Cooking with Compost
Most if not all of us have enjoyed a well-prepared lasagna; comprised of many layers of various foods with different textures, and tastes that complement the next layer. Well a compost pile is no different. Using a wide range of materials placed in layers even going as far as to “cook” the pile you can certainly look at creating and maintaining your own compost pile the same as baking a good lasagna.
Composting involves mixing yard and household organic waste in a pile or bin and providing conditions that encourage decomposition. The decomposition process is fueled by millions of microscopic organisms (bacteria, fungi) that take up residence inside your compost pile, continuously devouring and recycling it. This process then produces a rich organic soil amendment which can then be used for mulch or fertilizer. Typically, you want to find a nice place in the sun with good air movement to start your compost pile. There are several specially made bins for composting, but you can use a trash can with holes drilled in it, a wire cage, or even the old-fashioned pile method (if using the cage or pile method aim for a size of 3x3x3 ft. to keep it manageable). When starting a compost pile, it is important to put alternating layers of high nitrogen items sometimes called greens like grass clippings, vegetable waste, weeds, hay etc.; with layers of high carbon or browns such as sawdust, dead leaves, shredded paper etc. Once you start the compost pile you must routinely flip/stir the pile to make sure that it “bakes” throughout. As the microbes begin to eat away at the material and break it down they produce heat; once they run out of material to eat/break down the temperature will begin to fall on the inside of the pile. Using a thermometer or your hand to gauge the inside temperature, when you notice a decrease in temperature, that is the sign of when to flip/stir your compost.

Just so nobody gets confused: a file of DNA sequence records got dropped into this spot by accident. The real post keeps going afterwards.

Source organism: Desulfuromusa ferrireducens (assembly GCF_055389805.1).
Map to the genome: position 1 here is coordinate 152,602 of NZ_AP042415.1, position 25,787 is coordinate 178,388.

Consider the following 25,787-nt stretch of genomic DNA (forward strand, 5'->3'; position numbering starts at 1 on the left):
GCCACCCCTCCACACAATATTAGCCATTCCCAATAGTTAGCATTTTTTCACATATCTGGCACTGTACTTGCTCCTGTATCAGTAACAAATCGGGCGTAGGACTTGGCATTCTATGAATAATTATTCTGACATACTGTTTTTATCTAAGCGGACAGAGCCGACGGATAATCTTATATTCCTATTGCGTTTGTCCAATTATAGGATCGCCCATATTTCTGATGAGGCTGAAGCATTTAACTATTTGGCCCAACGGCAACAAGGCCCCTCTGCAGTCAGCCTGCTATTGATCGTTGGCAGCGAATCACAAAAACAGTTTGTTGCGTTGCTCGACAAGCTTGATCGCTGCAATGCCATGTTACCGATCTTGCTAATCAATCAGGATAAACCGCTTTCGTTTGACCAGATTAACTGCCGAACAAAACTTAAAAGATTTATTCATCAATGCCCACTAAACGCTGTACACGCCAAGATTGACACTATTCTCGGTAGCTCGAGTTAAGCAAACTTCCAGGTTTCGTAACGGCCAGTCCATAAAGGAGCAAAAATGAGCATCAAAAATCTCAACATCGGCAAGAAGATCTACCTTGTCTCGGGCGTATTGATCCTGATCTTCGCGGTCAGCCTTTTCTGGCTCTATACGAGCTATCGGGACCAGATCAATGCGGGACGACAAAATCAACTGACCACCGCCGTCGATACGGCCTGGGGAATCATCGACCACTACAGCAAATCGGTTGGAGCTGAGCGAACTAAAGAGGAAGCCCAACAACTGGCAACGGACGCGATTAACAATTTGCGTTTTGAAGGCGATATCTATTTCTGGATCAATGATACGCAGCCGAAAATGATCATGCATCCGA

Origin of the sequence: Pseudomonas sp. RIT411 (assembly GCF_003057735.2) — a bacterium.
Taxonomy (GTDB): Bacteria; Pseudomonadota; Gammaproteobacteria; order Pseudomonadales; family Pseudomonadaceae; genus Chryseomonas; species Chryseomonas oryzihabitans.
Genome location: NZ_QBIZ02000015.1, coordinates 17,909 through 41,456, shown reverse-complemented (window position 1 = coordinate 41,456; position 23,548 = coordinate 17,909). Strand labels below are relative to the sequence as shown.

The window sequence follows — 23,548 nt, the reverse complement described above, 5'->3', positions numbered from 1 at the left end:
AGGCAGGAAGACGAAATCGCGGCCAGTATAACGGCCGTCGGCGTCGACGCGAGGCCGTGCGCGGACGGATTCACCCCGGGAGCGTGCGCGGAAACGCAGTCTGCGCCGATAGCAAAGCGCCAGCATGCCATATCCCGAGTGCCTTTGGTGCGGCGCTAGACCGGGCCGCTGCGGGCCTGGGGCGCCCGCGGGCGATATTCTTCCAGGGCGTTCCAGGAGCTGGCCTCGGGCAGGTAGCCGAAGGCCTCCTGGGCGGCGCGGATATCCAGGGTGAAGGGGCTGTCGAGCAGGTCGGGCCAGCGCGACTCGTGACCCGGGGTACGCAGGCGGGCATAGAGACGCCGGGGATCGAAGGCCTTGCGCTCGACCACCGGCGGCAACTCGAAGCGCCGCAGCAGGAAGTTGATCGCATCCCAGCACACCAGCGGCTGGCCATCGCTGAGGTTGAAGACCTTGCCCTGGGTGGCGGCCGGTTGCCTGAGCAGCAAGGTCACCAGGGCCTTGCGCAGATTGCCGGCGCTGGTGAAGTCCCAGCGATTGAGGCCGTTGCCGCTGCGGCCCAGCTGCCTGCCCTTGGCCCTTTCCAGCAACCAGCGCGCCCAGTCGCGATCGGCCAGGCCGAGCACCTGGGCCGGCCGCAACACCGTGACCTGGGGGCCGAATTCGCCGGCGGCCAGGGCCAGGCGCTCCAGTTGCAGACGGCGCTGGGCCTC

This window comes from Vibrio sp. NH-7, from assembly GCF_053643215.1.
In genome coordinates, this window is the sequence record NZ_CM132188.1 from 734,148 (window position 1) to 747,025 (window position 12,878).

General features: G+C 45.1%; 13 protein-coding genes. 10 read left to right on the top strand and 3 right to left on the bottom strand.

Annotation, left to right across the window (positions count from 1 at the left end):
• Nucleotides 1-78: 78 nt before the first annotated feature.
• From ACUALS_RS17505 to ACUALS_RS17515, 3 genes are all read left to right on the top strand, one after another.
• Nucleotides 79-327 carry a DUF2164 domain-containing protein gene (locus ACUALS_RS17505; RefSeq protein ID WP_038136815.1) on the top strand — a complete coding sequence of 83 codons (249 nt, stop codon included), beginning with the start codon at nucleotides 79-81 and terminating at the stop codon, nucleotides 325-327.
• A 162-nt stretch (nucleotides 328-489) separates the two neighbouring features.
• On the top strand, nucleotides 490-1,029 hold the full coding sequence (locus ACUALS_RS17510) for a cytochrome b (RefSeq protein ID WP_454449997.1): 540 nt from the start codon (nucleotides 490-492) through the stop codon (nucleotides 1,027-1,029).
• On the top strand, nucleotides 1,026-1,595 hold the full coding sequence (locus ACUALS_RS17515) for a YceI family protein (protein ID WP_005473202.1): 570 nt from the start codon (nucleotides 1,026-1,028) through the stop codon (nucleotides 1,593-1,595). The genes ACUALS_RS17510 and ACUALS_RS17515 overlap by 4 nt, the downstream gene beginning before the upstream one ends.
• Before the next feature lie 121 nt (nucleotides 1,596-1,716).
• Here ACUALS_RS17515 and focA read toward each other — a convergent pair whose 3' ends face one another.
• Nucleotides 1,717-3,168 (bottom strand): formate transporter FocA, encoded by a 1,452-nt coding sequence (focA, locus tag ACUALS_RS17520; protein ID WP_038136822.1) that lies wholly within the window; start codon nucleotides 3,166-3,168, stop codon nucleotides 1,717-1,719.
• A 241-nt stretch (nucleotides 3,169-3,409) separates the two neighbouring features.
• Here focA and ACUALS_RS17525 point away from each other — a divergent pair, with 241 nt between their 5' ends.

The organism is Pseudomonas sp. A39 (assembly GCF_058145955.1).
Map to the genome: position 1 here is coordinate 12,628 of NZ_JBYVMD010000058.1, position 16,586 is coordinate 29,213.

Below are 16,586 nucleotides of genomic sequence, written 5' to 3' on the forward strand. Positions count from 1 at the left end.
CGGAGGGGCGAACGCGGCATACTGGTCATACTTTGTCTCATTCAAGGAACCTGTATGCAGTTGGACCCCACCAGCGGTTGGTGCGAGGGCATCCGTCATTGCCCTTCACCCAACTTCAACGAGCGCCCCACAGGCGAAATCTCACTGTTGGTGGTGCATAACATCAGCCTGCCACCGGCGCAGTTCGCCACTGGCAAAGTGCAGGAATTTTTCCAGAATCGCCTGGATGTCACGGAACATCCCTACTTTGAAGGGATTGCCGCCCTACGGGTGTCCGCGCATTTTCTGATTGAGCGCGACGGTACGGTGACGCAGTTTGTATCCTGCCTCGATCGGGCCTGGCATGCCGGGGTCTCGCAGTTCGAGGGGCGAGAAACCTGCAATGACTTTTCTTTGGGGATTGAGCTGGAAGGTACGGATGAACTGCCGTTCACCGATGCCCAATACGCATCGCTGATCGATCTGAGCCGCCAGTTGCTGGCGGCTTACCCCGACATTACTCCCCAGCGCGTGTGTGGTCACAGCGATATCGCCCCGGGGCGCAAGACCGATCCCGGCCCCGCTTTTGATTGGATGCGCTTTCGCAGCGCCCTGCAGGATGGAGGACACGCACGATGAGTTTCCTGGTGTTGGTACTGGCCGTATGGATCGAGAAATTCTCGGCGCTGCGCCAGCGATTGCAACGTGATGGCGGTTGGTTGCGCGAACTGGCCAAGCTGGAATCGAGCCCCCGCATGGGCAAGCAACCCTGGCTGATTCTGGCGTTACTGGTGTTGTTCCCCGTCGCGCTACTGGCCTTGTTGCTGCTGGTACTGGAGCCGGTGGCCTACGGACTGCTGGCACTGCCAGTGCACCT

Over time as the microbes break down the pile it should begin to have a dark rich color while crumbling easily and having a sweet smelling earthy fragrance. As the pile finishes being broken down the internal temperature will also begin to mellow out indicating that your compost cooking project is complete. The amount of time it takes your compost to finish depends on many variables such as size, materials used, moisture content, amount of sunlight, management, time of year etc.
TIPS: the addition of worms can help speed up the process; placing your pile on a wood pallet can help circulation; keeping your pile moist but not too wet or dry gives the microbes a good environment; coffee grounds are a great addition to any pile; for faster composting place your compost in direct sunlight.
For more information on composting, contact the Texas A&M AgriLife Extension Service of Nacogdoches County at (936) 560-7711, or visit our website at http://nacogdoches.agrilife.org.